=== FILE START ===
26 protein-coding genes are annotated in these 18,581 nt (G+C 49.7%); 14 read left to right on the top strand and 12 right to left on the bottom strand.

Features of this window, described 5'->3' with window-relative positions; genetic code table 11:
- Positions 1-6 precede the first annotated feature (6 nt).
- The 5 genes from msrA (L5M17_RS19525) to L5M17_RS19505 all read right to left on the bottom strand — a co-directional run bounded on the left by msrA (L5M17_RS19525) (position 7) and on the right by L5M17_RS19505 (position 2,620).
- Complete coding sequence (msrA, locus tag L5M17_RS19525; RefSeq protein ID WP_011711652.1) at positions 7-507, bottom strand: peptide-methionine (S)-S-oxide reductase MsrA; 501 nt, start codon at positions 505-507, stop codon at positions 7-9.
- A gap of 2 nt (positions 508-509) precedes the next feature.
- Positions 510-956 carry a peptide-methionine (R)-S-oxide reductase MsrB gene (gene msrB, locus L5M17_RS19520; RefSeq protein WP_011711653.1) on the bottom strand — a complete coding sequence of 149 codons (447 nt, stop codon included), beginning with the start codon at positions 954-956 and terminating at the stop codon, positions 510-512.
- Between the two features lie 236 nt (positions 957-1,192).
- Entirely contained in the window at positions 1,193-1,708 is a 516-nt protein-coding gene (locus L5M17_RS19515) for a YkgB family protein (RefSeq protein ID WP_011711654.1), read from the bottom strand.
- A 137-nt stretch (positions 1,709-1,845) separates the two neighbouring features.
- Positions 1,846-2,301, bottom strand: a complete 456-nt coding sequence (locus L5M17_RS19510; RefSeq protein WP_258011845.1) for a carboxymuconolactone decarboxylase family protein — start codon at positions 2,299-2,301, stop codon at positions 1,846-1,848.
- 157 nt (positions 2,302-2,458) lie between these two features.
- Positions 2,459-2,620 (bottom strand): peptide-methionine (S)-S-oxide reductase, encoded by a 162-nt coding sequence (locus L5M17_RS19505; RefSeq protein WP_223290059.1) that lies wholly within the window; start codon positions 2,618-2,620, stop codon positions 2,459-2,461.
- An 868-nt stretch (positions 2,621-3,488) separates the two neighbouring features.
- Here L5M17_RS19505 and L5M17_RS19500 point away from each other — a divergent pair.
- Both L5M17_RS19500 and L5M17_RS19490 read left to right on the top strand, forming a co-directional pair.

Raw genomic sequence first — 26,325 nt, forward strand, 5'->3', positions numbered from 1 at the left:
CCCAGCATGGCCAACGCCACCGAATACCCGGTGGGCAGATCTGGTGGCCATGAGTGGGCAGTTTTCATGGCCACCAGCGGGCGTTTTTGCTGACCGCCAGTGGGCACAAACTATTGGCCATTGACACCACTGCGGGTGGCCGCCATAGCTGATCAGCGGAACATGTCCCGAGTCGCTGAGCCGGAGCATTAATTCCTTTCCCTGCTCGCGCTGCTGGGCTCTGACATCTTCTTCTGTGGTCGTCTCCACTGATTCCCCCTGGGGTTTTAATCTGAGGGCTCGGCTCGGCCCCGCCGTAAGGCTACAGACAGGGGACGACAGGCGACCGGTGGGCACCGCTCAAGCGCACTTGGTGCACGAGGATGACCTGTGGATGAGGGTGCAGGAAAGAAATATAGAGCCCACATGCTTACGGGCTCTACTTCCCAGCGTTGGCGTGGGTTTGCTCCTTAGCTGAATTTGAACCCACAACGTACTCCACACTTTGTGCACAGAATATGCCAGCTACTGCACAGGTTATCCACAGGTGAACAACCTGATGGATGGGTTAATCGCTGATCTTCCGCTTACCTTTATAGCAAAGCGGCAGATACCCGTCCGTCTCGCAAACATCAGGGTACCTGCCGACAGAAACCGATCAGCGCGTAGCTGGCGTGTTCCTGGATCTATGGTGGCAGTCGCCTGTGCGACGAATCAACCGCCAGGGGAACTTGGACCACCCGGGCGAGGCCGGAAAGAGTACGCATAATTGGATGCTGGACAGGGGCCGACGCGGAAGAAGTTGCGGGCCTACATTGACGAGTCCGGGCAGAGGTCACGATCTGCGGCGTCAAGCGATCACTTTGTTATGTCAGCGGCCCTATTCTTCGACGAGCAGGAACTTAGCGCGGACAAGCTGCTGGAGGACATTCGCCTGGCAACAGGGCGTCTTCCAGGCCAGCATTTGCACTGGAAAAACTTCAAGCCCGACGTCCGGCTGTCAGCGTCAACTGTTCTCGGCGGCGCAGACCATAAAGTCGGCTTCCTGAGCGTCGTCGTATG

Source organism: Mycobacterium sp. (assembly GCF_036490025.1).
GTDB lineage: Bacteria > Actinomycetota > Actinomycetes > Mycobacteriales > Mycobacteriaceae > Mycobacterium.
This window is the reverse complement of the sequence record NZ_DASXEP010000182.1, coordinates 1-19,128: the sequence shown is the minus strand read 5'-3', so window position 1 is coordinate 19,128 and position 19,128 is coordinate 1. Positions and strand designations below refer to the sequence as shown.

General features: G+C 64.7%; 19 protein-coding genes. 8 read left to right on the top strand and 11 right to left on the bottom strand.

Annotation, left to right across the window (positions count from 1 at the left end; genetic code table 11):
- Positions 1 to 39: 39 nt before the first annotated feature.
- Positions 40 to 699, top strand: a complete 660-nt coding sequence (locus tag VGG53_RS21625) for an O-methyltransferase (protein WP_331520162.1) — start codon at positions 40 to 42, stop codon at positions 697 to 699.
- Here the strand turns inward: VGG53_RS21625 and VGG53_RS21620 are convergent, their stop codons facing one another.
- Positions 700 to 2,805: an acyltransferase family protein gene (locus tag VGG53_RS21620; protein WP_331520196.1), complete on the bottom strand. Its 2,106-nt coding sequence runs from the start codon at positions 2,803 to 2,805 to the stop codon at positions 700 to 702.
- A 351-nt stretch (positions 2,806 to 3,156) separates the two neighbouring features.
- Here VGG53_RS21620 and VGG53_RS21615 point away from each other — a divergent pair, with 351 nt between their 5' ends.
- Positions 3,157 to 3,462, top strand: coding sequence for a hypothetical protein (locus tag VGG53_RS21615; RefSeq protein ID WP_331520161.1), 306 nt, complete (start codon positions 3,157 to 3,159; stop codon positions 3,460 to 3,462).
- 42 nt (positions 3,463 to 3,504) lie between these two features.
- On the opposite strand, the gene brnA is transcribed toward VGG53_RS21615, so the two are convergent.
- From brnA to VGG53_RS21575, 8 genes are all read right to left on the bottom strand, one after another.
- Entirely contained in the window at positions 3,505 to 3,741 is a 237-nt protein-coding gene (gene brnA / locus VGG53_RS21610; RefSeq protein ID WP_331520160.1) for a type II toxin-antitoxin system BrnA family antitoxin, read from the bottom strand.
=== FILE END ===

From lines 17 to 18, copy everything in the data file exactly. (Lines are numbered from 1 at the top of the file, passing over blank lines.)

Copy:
Raw genomic sequence first — 26,325 nt, forward strand, 5'->3', positions numbered from 1 at the left:
CCCAGCATGGCCAACGCCACCGAATACCCGGTGGGCAGATCTGGTGGCCATGAGTGGGCAGTTTTCATGGCCACCAGCGGGCGTTTTTGCTGACCGCCAGTGGGCACAAACTATTGGCCATTGACACCACTGCGGGTGGCCGCCATAGCTGATCAGCGGAACATGTCCCGAGTCGCTGAGCCGGAGCATTAATTCCTTTCCCTGCTCGCGCTGCTGGGCTCTGACATCTTCTTCTGTGGTCGTCTCCACTGATTCCCCCTGGGGTTTTAATCTGAGGGCTCGGCTCGGCCCCGCCGTAAGGCTACAGACAGGGGACGACAGGCGACCGGTGGGCACCGCTCAAGCGCACTTGGTGCACGAGGATGACCTGTGGATGAGGGTGCAGGAAAGAAATATAGAGCCCACATGCTTACGGGCTCTACTTCCCAGCGTTGGCGTGGGTTTGCTCCTTAGCTGAATTTGAACCCACAACGTACTCCACACTTTGTGCACAGAATATGCCAGCTACTGCACAGGTTATCCACAGGTGAACAACCTGATGGATGGGTTAATCGCTGATCTTCCGCTTACCTTTATAGCAAAGCGGCAGATACCCGTCCGTCTCGCAAACATCAGGGTACCTGCCGACAGAAACCGATCAGCGCGTAGCTGGCGTGTTCCTGGATCTATGGTGGCAGTCGCCTGTGCGACGAATCAACCGCCAGGGGAACTTGGACCACCCGGGCGAGGCCGGAAAGAGTACGCATAATTGGATGCTGGACAGGGGCCGACGCGGAAGAAGTTGCGGGCCTACATTGACGAGTCCGGGCAGAGGTCACGATCTGCGGCGTCAAGCGATCACTTTGTTATGTCAGCGGCCCTATTCTTCGACGAGCAGGAACTTAGCGCGGACAAGCTGCTGGAGGACATTCGCCTGGCAACAGGGCGTCTTCCAGGCCAGCATTTGCACTGGAAAAACTTCAAGCCCGACGTCCGGCTGTCAGCGTCAACTGTTCTCGGCGGCGCAGACCATAAAGTCGGCTTCCTGAGCGTCGTCGTATG